July 18, 2024
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July 18, 2024
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Linking Northern and Central NJ, Bronx, Manhattan, Westchester and CT

Last I saw Bram in person was post-Pesach, when he received the Outstanding Soldier of the Year award from his IDF division. Parting was bittersweet as he is instrumental in our family business, The Historic Blue Moon Hotel and Sweet Dreams Café, which are located at 100 Orchard Street opposite the Tenement Museum on the Lower East Side. Our family has done much to help preserve the Jewish Lower East Side by housing the displaced Eldridge Street Congregation for more than seven years, gratis, and have now provided a restaurant, Sweet Dreams Café, for a community that has been bereft of one for five years. Our hotel is a continuous gift in that it memorializes the age of mass Jewish immigration and houses a gallery that encapsulates the personal effects detailing the lives of the Jewish tenement dwellers and merchants that inhabited the building. The Historic Blue Moon Hotel is acknowledged by National Geographic as “One of a Hundred and Fifty in the Western Hemisphere to Check Into,” among other prestigious awards, and has been the subject of articles in The New York Times and The Los Angeles Times, as well as in videos.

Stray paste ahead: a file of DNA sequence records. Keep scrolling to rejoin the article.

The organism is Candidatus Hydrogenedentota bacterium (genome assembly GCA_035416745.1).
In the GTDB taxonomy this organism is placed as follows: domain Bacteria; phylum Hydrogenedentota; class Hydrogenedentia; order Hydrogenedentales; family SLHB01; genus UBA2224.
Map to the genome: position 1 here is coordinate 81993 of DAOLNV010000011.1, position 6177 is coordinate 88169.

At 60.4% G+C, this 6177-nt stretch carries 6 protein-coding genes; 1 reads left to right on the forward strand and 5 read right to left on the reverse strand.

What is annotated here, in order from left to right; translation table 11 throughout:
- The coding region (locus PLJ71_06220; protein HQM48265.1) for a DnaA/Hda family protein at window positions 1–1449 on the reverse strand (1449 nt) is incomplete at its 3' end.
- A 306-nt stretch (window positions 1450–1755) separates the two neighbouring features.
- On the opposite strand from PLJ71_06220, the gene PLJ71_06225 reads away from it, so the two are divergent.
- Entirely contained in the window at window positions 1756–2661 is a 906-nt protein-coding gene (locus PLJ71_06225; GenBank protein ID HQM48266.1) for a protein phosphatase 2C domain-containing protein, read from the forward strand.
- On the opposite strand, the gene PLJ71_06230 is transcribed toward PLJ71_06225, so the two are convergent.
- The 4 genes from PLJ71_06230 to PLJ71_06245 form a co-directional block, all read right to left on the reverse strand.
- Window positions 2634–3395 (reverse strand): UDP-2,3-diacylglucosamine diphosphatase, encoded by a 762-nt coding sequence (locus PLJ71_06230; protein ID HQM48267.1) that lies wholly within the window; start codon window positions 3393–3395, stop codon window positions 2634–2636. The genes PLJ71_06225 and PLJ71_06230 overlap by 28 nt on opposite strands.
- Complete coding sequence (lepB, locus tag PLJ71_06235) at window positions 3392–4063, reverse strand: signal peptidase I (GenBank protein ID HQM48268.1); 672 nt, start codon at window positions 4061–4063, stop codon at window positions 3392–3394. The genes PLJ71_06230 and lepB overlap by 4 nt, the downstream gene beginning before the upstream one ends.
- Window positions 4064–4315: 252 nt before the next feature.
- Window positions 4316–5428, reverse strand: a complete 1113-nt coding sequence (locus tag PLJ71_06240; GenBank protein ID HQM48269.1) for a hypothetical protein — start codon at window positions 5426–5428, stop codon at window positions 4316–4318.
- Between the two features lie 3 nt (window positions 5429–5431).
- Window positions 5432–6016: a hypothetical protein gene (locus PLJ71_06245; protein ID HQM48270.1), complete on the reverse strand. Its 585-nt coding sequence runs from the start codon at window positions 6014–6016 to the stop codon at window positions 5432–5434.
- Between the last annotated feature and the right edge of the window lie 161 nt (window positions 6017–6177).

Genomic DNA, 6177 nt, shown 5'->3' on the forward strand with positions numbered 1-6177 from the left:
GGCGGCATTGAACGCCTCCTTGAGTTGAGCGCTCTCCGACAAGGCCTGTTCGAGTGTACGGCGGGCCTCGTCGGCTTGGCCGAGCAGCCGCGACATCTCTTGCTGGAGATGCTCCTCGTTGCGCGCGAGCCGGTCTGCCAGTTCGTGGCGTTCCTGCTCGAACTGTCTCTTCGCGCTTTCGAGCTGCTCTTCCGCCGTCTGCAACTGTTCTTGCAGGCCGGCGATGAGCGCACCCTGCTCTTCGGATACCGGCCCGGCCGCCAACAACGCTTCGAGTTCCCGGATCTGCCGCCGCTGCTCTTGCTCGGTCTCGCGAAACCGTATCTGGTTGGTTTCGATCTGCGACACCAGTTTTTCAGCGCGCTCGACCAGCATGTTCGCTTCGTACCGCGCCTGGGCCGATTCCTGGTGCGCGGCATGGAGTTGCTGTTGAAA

This unique Jewish concern with a Yiddishe taam was a labor of love done without contributions or grants and came at great expense to create and maintain. We were devastated by the COVID-19 pandemic and were forcibly closed and disenfranchised for 18 months. In 2015 due to family concerns, we leased the hotel. The tenant hijacked it into a 100-bed hostel, trashed it and returned the keys to our once-glorious and now severely damaged and defunct hotel. The lender drained our account monthly, leaving no funds even for living expenses, and all we could do was clean the mounds of debris left behind in order to try in a moribund real estate market to catch someone’s interest. It was a devastating experience and the family prayed fervently for salvation.

 

Counting Down the Miracles

Pre-enlistment: When my son Bram heard the news, he rushed back to the U.S., bringing positivity and good energy, and infusing hope at a hopeless time. He landed at JFK, and we went to catch a minyan at the Ludowviska Shul and met our first volunteer, a Crypto Hispanic Chabadnik Dovid Delvalle, who showed up daily on his trademark scooter.

Next miracle: We got a call from Rabbi Wiener’s JCC offering an assortment of formerly incarcerated, recovering addicts and a few inexperienced young adults. I looked at Bram questioningly and he enthusiastically uttered, “Yes, take it.” Thus began our restoration team, sanding and refinishing a ubiquitous ocean of historic woodwork. Bram and his brothers dismantled the hostel bunk beds, ripped out the carpets and laid new flooring. Much of the salvageable items went to tzedaka and the homeless.

Miraculously, we revitalized every square inch of the hotel, and after seven months came the long awaited COVID-19 Economic Injury Disaster Loan needed to shore up the infrastructure, exterior, elevator, restore the HVAC, kitchenettes, windows and cement work, and build out a commercial kitchen and bakery.

A Miracle Eclipsed by A Greater Miracle

Incredibly, in the harshest real estate climate, I negotiated a lease with the city that could abate the rapidly accumulating debt only to be circumvented by an overreaching lender, in order to commandeer the rents.